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Solving Problems with Nature - Naturally

ERIC P. ORFF
Certified Wildlife Biologist
Wildlife Author - Wildlife Lecturer - Wildlife Photographer
Non-Lethal Control of Bats since 1983
nhfishandwildlif@aol.com

NH Nature

New Hampshire Nature Notes by Eric Orff

Monday 10/11/2004 Full fall splender in Epsom.

What a wonderful view the Suncook River has provided the last several days! Absolutely beautiful. We are very close to peak color here in Epsom this Columbus Day. I can't help but stare and marvel at the Suncook River and the hills beyond. Everything is painted with brilliant reds, oranges and yellows. Even the dark river burns as if a column of molting lava as it sweeps past my house. The last two evenings even the sky has turned colors of pink, purple and hues of the other end of the spectrum at last light.

Thursday and Friday of last week I was stocking pheasants again in Hopkinton, Henniker, and Weare on Thursday, then back to Brentwood, Exeter and Strafford on Friday. What glorious days they were filled with leaves changing by the day, sometimes seeming by the minute as I traveled.

Saturday we had a family "work party" at my moms a mile south of me in Epsom. My brother Alan and I toiled a couple hours or so in her huge garden. I cut her several rows of corn stalks and we rototilled the soil and seeded rye for the winter. I love the smell of freshly tilled soil any time of year. It seems warm and fresh when I till her garden each spring and seems to have a cooler more sullen smell in the fall. I did spot a huge gravid female preying mantis that I took some photos of before releasing her today.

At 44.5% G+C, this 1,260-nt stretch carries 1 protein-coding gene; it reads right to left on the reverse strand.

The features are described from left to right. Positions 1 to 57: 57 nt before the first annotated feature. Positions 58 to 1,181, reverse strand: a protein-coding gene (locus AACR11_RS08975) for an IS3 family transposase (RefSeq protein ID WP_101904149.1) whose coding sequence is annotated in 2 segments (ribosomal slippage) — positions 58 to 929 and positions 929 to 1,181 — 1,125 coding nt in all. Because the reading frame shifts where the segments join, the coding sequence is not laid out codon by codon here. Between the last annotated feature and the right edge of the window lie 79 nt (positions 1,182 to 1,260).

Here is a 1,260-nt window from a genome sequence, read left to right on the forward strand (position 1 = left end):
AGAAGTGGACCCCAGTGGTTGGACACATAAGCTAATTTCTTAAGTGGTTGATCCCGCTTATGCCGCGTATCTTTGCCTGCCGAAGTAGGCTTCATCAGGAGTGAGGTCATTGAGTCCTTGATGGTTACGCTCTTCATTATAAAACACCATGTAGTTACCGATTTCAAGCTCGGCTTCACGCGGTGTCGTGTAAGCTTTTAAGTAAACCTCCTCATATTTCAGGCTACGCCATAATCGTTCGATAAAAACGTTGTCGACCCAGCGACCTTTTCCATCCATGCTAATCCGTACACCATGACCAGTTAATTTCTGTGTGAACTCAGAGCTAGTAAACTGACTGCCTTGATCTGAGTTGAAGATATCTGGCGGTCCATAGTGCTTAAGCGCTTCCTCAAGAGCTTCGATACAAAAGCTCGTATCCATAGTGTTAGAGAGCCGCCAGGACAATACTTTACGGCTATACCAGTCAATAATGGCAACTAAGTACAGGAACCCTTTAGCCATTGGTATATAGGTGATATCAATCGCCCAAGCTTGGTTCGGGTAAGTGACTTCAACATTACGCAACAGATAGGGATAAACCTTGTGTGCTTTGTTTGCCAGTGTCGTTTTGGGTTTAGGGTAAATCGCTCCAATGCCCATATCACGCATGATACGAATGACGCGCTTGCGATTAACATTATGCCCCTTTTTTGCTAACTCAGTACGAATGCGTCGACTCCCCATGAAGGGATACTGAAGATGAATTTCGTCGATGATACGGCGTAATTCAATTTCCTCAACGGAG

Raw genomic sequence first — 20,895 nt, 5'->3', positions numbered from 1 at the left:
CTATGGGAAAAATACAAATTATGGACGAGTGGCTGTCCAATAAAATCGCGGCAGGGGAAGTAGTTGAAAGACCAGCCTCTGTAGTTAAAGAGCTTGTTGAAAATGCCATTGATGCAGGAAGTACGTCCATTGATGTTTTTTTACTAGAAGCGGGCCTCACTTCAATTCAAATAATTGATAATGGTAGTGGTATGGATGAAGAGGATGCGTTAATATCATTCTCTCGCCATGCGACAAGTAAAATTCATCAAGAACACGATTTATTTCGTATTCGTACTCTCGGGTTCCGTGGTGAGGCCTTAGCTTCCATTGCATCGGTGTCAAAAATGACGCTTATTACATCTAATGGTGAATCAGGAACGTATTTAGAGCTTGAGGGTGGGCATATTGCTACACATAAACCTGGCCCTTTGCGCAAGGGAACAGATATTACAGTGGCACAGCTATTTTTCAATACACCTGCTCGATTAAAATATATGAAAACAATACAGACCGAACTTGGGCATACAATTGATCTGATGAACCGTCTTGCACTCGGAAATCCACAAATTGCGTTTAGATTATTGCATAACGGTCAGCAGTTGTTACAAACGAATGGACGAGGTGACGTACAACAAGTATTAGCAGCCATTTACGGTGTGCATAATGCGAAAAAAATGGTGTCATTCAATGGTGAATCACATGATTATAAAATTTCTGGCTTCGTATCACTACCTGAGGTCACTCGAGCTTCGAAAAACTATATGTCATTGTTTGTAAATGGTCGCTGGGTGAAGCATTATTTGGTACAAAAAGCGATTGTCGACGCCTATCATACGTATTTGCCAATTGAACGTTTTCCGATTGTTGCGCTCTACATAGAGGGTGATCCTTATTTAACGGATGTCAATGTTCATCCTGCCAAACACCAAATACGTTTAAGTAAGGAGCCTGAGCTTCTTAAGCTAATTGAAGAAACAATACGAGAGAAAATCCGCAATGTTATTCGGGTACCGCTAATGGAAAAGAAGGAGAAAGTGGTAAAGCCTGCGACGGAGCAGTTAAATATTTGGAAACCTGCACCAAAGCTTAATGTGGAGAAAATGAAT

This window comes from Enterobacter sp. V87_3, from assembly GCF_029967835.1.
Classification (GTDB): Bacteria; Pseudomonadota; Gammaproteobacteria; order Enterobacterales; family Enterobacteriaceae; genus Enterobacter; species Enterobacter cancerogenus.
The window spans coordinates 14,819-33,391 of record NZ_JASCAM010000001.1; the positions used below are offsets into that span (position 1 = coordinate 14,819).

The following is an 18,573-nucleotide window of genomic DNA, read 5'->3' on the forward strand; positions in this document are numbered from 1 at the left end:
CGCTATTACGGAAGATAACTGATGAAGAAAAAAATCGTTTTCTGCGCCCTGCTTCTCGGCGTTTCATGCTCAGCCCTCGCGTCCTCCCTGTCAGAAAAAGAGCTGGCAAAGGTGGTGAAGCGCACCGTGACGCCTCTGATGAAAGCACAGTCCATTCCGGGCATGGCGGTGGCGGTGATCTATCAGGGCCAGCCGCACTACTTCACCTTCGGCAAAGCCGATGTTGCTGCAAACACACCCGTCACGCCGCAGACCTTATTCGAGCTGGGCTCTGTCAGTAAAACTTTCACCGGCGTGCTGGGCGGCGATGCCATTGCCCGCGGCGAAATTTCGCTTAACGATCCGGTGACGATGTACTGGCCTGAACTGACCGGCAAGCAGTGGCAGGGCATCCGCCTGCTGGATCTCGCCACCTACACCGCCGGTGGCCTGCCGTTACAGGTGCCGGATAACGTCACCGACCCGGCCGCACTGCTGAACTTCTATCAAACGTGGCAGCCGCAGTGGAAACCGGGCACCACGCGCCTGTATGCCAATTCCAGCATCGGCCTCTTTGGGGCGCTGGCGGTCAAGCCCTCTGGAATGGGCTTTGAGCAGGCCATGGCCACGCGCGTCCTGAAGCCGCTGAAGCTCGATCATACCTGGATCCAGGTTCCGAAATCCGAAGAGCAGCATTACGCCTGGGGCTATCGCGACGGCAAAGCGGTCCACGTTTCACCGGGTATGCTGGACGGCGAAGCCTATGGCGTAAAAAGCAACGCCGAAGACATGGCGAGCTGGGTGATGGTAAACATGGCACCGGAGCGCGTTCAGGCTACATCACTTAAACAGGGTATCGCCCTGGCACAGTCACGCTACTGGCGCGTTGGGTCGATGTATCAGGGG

This last week has plummeted us into fall rather quickly following the first frost of the fall; a rather hard one at that. Despite that it killed all the perishable plants such as tomatoes impatience and such, there has been a steady calling of crickets each evening. I've spotted a number of grasshoppers as well. It won't be long before they too will wilt into the earth like the plants. No wonder fall air has such a pungent fragrance. It must be the smell of death of so many living things. At least plants and insects. The air is so full of sounds, smells and colors this time of year that it's hard to imagine the stark contrast of empty cold winter air that is odorless, all white and silent save for creaks on trodden snow.


   

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2004-10-04 My return to Little Cohas Marsh Londonderry where the swamp maples have all turned red and orange.

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2004-10-16 Leaves are raining down into the Suncook River.

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